We saw the same trend in this group as in the broader base of all respondents where they remained somewhat tentative about the general health of the art market, but overwhelmingly positive about their own prospects for sales.
Marketing Efforts for 2012
The $25K+ set indicated that their marketing priorities as follows:
Many of the artists in the survey indicated that they will be approaching art marketing in a hybridized way – combining self-promotion with gallery relationship strengthening. Many respondents chose the “other” category to indicate that they would be working in more than one area. You can see here that a third, when forced to choose one, said they would list gallery relationship building as their number one priority while 2/3 indicated that direct sales, in one form or another would be their main thrust.
How many galleries do you have to have showing your work to break $25,000 in sales? According to our figures a full 16% were making the sales with no gallery representation whatsoever. Over 60% of $25K+ respondents were showing in between 1-4 galleries.
These numbers aren’t perhaps as helpful as seeing the relationship between number of galleries representing an artist and sales.
It’s interesting to note the drop from 0 gallery representation to 1 gallery. From these figures it appears that artists who are completely self-reliant when it comes to sales have a significant advantage over artists only showing in 1-4 galleries. This is especially true when you take into consideration net sales; an artist selling his or her own work retains the entire sale amount whereas an artist showing in galleries typically pays 40-50% in commissions. Please note that this particular dataset skews low because we took into account all of the 1250 artists participating in the survey to arrive at these averages, whether they were working full-time or not. The averages themselves may not reflect the full-time professional’s total sales, but the trend is accurate – the artists generating the most income would be those who are actively promoting themselves, or those who are showing in multiple galleries.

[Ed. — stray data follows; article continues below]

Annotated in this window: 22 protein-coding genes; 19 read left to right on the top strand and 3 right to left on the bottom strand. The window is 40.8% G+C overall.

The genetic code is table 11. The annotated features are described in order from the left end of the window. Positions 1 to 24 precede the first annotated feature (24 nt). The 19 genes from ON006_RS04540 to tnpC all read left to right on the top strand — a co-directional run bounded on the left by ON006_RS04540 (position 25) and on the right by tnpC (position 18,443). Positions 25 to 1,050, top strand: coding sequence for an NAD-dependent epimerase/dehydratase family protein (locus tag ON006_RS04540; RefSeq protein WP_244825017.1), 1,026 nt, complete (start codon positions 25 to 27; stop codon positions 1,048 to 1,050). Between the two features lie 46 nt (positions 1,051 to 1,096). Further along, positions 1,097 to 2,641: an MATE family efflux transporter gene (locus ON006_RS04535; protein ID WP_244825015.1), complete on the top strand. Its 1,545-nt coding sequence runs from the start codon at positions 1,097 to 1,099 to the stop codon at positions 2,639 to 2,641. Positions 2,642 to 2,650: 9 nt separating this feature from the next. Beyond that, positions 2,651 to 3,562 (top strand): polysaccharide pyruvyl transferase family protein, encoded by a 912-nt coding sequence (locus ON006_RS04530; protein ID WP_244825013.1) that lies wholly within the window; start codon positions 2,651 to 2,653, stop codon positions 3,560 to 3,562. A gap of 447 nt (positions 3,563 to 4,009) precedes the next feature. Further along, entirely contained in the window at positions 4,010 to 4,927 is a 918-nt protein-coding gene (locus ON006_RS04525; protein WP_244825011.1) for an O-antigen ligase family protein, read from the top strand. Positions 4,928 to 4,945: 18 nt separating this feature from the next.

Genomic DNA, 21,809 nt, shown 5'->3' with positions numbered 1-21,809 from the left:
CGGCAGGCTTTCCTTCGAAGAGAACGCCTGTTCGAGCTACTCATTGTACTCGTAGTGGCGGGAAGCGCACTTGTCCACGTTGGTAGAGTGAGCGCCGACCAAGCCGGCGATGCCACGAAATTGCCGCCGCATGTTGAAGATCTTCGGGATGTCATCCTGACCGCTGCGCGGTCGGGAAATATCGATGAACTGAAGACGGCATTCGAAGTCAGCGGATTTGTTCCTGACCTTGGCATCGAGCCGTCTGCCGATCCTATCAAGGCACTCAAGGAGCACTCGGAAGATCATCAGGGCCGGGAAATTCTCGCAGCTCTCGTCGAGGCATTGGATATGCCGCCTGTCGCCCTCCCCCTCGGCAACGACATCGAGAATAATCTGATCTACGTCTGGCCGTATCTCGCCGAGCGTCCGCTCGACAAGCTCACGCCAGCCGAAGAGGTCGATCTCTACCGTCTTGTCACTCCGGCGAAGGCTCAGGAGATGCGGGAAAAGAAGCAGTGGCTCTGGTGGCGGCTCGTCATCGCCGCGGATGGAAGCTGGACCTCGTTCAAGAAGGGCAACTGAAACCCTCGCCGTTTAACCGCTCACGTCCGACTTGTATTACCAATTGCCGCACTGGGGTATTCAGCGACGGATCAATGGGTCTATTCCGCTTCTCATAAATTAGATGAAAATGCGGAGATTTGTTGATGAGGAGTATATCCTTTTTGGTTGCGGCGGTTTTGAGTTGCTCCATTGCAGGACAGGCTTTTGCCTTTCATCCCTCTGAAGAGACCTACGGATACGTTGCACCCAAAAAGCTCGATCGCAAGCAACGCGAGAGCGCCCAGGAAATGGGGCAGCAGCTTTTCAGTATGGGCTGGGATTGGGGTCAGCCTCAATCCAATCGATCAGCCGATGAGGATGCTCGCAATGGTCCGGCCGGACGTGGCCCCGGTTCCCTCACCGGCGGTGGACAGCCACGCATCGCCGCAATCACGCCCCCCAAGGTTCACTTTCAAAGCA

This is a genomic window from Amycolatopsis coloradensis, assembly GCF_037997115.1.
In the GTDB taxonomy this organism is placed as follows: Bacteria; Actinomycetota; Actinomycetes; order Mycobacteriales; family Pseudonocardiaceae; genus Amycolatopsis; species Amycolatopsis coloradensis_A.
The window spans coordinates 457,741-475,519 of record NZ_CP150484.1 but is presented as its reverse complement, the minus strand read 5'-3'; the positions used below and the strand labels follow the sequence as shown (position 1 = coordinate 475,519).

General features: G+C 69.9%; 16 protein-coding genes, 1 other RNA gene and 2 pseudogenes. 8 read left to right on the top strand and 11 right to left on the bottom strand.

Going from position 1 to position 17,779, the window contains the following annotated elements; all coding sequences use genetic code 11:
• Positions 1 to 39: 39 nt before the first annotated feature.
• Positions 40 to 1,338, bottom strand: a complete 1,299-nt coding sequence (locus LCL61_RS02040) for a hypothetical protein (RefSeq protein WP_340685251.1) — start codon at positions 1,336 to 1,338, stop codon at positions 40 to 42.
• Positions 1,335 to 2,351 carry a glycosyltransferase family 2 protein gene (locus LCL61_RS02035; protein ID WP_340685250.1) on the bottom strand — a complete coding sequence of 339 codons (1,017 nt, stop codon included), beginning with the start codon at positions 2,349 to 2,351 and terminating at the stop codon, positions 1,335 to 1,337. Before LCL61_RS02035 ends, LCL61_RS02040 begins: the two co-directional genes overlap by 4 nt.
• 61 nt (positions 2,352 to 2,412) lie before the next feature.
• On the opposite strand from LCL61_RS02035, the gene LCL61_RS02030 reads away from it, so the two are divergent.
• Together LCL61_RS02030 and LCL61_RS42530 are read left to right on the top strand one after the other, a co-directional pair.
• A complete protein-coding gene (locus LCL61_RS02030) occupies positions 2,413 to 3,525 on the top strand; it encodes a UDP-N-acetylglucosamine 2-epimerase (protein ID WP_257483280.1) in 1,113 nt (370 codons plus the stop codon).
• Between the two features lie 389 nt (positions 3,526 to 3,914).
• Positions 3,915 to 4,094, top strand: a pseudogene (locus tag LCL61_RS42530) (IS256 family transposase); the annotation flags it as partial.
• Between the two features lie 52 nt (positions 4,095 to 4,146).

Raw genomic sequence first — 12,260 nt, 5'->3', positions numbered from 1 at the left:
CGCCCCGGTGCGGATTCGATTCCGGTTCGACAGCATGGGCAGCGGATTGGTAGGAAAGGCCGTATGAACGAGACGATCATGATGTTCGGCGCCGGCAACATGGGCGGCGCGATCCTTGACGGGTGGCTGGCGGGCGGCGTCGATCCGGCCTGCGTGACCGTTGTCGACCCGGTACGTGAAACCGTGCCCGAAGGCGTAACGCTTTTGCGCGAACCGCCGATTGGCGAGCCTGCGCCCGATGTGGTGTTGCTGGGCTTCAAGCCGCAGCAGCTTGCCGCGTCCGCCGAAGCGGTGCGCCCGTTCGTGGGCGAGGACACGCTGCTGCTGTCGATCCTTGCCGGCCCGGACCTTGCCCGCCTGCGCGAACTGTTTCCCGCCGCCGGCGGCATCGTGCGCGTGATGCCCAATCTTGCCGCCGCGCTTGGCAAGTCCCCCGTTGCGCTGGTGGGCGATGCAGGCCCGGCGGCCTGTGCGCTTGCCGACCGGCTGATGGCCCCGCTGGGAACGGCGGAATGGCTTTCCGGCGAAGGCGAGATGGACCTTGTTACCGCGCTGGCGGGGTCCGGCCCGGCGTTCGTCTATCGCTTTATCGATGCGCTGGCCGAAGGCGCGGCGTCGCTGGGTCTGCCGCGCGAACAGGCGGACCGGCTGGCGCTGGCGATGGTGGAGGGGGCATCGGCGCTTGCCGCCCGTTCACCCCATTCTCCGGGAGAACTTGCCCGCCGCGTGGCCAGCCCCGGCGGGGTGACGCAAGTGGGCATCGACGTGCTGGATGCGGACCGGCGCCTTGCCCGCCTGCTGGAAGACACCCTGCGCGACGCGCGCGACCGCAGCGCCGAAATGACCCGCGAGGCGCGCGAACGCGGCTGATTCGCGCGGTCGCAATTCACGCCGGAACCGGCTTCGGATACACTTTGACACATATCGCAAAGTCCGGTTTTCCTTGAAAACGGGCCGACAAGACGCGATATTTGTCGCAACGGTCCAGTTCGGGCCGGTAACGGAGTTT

In the original survey we compared productivity of $25K+ artists to the broader group and showed that there is a general correlation between higher productivity and higher sales (View the original post here). This comparison was an interesting way to visualize the relationship, but I thought it might be helpful to see that there are exceptions to this trend by sampling the various production points and seeing how well artists where doing in terms of gross sales. While this data confirms the original correlation between productivity and sales, it shows that even at lower levels of production there are those artists who are able to sell at higher price points to attain respectable total sales.
In the coming weeks, in response to your requests we will be looking at the results by filtering for individual media as well as showing the results based on region of the U.S. – The original data is available at www.xanadugallery.com/1/StateofTheArtData.csv if you would like to parse out your own conclusions. If you do analyze the data and find something interesting, please pass it along to me at jason[at]xanadugallery.com and I will share it on the blog.